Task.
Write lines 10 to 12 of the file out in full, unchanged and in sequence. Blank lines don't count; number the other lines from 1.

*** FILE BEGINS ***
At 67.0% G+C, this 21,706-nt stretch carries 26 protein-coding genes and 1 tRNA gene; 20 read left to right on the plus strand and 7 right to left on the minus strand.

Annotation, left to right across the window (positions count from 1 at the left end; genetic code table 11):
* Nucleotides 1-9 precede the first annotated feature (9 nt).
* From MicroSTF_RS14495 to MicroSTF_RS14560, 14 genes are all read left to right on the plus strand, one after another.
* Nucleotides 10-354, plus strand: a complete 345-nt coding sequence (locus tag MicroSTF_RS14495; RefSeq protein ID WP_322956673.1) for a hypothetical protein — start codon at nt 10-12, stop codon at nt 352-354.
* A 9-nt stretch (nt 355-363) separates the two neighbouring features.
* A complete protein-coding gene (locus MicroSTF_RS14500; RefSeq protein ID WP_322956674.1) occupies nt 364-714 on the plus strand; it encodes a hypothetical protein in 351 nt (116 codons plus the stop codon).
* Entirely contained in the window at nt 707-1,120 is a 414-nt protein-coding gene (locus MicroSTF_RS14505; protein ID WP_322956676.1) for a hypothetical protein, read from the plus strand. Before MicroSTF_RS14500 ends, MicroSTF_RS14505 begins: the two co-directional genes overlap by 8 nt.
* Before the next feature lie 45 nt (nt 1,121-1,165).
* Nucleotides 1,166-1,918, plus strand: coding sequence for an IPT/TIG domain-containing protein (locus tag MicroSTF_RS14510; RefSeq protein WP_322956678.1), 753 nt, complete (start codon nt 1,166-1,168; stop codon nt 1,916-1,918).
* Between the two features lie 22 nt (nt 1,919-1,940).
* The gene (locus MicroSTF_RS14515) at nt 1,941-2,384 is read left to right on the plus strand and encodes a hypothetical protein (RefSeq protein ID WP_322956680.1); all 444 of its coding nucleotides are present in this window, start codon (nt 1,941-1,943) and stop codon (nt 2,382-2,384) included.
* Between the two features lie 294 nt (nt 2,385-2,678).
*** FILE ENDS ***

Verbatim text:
* Nucleotides 1,166-1,918, plus strand: coding sequence for an IPT/TIG domain-containing protein (locus tag MicroSTF_RS14510; RefSeq protein WP_322956678.1), 753 nt, complete (start codon nt 1,166-1,168; stop codon nt 1,916-1,918).
* Between the two features lie 22 nt (nt 1,919-1,940).
* The gene (locus MicroSTF_RS14515) at nt 1,941-2,384 is read left to right on the plus strand and encodes a hypothetical protein (RefSeq protein ID WP_322956680.1); all 444 of its coding nucleotides are present in this window, start codon (nt 1,941-1,943) and stop codon (nt 2,382-2,384) included.